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He speeds down Broadway in a borrowed beat up Chevy, listening to the radio. Loud. A song called “If Ya Want My Luv” pumps out from one of those renegade rock and roll stations that breaks all the rules. The song aches, pounds in his head: “If you’re spending time with me, better keep it hassle free.” The pavement glows with a dull sheen, polished by the street lights that line the road. He makes a left turn on Iowa Avenue, pulls over and parks. He walks around the corner and goes into a club called Herman’s Hideaway.

Inside he sees shadows and sweat, the blur of smoke and alcohol, a hard pumping band on a tiny stage. The place is small, packed tight with people. Pairs of dancers litter the dance floor in front of the stage. He buys a beer at the bar and disappears, barely noticed, into the crowd. And watches. The guitar player strangles fast and hard–Hendrix style. A bit of a show-off but it doesn’t really matter. It’s loud enough, tough enough.

From nowhere a woman appears: black hair, black leather, wispy features, slender, rather small. She says, “Wanna dance?” and before he can answer she takes hold of one hand and leads him through the sweat and smoke to the dance floor. He puts his beer down on someone’s table and dances with this woman, lost somewhere amid the clutter. The band is playing Hendrix’s “You Got Me Floatin'” twisted and hard. He yells, “What’s your name?” into her ear. “It’s not important. Just dance,” she shouts back. So he dances.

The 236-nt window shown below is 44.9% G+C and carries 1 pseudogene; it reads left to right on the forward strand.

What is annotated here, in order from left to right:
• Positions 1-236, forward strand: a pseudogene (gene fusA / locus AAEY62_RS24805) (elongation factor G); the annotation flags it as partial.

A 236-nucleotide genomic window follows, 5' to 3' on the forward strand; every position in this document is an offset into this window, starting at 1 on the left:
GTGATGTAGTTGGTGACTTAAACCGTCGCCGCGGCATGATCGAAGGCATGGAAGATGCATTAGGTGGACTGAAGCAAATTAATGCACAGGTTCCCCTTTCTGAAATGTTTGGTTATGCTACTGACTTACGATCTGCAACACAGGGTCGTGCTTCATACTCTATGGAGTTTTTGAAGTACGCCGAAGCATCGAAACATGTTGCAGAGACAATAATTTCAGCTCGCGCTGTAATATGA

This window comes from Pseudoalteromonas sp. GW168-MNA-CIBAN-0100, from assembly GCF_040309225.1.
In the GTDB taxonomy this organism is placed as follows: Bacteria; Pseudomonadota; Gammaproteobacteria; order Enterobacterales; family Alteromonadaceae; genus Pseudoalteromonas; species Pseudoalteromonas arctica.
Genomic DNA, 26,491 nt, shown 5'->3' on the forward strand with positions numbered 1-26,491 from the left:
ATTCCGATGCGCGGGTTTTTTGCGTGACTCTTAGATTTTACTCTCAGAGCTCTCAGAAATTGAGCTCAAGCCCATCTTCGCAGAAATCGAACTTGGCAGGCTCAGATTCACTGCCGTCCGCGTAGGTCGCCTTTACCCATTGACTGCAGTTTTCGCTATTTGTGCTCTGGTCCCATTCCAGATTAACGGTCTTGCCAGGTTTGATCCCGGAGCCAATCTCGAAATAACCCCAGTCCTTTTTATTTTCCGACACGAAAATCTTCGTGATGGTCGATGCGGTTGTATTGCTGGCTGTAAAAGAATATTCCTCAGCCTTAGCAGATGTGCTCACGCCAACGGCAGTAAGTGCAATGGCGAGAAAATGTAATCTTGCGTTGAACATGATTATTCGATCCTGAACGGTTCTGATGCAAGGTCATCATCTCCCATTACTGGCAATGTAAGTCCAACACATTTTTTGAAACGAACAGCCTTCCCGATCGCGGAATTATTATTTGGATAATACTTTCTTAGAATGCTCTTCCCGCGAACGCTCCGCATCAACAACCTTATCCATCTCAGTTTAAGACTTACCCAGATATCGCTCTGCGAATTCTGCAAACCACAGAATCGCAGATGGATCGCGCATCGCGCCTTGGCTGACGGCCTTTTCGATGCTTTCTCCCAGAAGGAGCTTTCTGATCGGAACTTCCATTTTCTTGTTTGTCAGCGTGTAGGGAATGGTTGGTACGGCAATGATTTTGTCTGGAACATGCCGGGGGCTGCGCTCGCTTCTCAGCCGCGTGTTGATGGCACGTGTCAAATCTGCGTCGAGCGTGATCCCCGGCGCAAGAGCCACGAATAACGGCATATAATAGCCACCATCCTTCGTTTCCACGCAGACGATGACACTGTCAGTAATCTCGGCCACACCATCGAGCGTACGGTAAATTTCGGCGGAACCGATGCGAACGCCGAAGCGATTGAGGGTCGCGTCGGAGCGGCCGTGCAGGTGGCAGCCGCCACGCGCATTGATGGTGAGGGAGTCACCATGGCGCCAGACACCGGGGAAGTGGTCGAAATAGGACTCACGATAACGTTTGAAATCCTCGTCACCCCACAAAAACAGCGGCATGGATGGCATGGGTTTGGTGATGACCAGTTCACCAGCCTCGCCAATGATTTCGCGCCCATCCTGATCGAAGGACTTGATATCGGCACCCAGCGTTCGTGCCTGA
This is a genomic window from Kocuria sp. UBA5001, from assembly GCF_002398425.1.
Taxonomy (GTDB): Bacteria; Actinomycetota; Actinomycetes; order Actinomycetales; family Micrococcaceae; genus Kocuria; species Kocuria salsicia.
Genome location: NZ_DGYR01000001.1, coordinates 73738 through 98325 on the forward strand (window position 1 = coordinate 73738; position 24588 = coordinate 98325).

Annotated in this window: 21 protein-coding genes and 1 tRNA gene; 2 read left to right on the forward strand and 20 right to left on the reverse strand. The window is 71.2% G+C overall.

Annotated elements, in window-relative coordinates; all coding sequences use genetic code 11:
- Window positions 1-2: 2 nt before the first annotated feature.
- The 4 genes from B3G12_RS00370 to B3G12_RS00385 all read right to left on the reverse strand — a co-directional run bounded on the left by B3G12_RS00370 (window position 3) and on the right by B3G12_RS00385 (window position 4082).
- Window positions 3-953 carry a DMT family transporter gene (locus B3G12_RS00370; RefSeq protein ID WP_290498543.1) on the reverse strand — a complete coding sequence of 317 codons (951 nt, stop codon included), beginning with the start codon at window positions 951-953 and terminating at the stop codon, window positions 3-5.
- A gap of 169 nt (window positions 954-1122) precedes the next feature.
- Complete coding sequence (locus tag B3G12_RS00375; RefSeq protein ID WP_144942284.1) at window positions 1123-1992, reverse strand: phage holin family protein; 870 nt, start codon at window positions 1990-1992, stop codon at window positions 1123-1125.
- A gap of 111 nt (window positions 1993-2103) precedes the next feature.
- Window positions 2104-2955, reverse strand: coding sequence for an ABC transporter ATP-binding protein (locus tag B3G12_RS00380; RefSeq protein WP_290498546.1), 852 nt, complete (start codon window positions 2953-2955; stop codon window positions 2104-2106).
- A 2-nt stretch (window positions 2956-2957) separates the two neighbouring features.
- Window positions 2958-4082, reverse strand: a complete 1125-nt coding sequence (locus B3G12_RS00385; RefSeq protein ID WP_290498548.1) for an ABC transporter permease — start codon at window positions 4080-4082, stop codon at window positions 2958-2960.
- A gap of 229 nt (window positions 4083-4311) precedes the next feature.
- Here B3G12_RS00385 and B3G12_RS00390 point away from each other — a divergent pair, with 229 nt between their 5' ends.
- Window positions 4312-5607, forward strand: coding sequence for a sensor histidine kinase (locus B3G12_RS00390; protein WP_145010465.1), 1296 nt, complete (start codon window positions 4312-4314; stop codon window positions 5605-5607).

And watches her dance. Watches her closely. She is wearing a studded leather jacket over layers of lace, sort of a maze of mystery. He looks at her face–so smooth and light in contrast to her dark hair and clothes. She smiles at him coyly. And he smiles back. Tomcat and tomboy on the dance floor, he thinks to himself. And he doesn’t even know her name….

Later, mysteries lingering, he leaves the club and drives home fast–a black streak on the boulevard. The renegade radio station is still playing the right noise: “I’m a little mixed up, but I’ll be all right if I can hear a loud guitar all night.” The city lights blur into iridescence and merge with the woman’s image in his mind. Studs and lace. Coy smiles and pangs of lust. A maze of mystery. He turns the radio up and floats, just floats home.

by Joe Beine, copyright 1987
originally published in The Blind Armadillo #7 (Summer 1987)

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